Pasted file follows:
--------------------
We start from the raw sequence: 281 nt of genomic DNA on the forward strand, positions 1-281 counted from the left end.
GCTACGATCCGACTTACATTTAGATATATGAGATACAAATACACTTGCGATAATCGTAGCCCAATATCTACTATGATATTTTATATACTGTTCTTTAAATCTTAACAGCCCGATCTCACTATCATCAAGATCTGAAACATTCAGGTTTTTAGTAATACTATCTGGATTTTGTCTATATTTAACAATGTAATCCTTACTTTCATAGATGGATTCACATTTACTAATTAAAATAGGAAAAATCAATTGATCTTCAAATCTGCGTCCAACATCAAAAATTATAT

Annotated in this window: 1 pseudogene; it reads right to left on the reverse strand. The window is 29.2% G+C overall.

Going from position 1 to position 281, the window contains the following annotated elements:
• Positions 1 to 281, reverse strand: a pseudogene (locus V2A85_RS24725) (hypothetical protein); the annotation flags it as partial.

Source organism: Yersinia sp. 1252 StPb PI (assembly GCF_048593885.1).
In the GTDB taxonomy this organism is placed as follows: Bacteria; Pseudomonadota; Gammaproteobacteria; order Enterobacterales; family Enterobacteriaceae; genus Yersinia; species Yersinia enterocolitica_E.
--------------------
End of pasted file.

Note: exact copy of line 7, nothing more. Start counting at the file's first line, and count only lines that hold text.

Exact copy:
In the GTDB taxonomy this organism is placed as follows: Bacteria; Pseudomonadota; Gammaproteobacteria; order Enterobacterales; family Enterobacteriaceae; genus Yersinia; species Yersinia enterocolitica_E.